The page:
DETROIT – After disappearing in 1803, the Sloop Washington has been discovered.
What is believed to be the 2nd oldest commercial shipwreck ever discovered, the sloop Washington, also known as the Lady Washington, set sail from Kingston with five men on board on Nov. 6, 1803, only to sink in a gale on Lake Ontario.
It was never seen again -- until now.
The National Museum of the Great Lakes announced the discovery of the shipwreck, which was found in June of 2016 by a group of searchers, led by Jim Kennard.
The Washington was built near what is now Erie, PA in 1797. A sloop is a small, single-masted vessel that was used mostly in coastal trading.
It was sold to Canadian merchants in 1800. (Check out search video of the shipwreck below)
The Sinking of the SS Edmund Fitzgerald
The S.S. Edmund Fitzgerald was considered the largest and fastest Great Lakes ship. It set multiple records for the largest season-hauls. Built by the Great Lakes Engineering Works in River Rouge, Mich., the ship launched in 1958. It was the first lake freighter built to the maximum St. Lawrence Seaway size.
The Fitzgerald carried ore between mills in Minnesota and iron works in Detroit, Toledo, and Cleveland. It had a capacity of 26,000 tons.
The Fitzgerald sank on the evening of Nov. 10, 1975 during a particularly rough storm on Lake Superior. There are no survivors or witnesses to the shipwreck.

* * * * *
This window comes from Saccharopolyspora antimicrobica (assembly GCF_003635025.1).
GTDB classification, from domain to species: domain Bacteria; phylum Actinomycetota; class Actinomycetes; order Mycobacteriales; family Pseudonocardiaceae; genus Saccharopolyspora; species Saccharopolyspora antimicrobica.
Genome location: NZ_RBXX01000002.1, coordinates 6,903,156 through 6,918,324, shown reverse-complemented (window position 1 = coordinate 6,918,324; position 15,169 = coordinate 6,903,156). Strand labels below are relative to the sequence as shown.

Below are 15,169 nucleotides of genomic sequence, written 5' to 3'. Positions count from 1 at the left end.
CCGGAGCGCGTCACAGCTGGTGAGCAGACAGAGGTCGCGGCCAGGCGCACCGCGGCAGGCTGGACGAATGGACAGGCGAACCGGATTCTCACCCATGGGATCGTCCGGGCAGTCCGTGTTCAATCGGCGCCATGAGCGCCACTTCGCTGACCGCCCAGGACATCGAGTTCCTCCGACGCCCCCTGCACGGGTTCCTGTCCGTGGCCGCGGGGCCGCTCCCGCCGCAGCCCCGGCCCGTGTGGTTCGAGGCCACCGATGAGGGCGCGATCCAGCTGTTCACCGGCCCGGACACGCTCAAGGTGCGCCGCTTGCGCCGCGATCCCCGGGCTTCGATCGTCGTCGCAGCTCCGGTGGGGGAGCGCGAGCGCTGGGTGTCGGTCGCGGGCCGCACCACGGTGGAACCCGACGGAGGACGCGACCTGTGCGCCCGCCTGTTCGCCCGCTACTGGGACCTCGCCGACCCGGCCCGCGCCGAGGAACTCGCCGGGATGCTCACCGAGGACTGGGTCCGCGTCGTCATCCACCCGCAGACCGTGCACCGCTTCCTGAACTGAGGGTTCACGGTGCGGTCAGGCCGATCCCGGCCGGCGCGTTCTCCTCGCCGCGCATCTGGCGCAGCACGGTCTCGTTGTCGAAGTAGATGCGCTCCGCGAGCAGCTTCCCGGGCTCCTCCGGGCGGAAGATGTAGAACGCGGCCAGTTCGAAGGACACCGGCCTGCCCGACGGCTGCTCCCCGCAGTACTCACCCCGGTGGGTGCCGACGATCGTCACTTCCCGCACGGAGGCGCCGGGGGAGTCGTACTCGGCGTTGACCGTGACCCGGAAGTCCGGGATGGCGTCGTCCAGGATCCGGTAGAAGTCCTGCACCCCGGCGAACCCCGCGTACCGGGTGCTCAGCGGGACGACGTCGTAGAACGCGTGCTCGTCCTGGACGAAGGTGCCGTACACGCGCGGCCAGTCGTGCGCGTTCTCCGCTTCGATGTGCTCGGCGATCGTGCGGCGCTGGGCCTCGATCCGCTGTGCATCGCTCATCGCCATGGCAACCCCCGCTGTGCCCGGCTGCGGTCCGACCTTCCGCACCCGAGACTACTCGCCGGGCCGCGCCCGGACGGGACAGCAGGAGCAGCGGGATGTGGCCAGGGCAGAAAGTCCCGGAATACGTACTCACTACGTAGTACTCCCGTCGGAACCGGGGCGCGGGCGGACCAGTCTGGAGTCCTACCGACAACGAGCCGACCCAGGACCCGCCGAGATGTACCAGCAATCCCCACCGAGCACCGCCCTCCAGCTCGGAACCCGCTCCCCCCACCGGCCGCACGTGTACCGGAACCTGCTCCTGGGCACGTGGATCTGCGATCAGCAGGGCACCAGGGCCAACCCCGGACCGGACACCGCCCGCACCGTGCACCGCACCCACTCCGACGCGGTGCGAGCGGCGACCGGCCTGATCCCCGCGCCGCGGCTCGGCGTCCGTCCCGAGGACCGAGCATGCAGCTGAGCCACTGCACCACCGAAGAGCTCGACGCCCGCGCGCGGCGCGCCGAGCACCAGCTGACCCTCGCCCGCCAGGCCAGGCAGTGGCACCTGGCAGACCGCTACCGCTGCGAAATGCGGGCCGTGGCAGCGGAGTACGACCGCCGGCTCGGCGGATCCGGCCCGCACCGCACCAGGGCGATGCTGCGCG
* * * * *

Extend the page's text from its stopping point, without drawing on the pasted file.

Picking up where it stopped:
According to the Great Lakes Shipwreck Museum, the Fitzgerald's Captain Ernest McSorely reported problems around 3:30 p.m. that afternoon in a radio message to the S.S. Arthur Anderson: "Anderson, this is the Fitzgerald. I have a fence rail down, two vents lost or damaged, and a list. I'm checking down. Will you stay by me till I get to Whitefish?"
The last contact with the Fitzgerald took place at 7:10 p.m. The Fitzgerald crew reported that the ship was "holding our own." Just five minutes later, the Anderson's radar lost the Fitzgerald's signal. Another call to the Fitzgerald at 7:22 p.m. went unanswered. Around 10:00 p.m. the Anderson's crew discovered the Fitzgerald's lifeboats and other wreckage, but no sign of survivors.
A Coast Guard underwater vessel discovered the Fitzgerald's wreckage on May 20, 1976 about 535 feet below Lake Superior's surface. Divers recovered the ship's bell in 1995. The wreckage is considered a grave site by the family members of the crew and, as such, the Canadian government has declared it a heritage site. That status prevents divers from visiting the wreckage without permission.
Shipwrecks in the Great Lakes
More than 6,000 shipwrecks cover the bottom of the Great Lakes, dating back to the late 1600s.
Just more than 20 percent of lost vessels are in Lake Michigan, second only to Lake Huron. Heavy passenger travel and trade between Chicago, combined with dangerous winds, ended the careers of almost 2,000 vessels and the lives of thousands.
To date, only about 300 shipwrecks have been found beyond the surf line in Lake Michigan within state waters of Wisconsin, Illinois, Indiana and Michigan.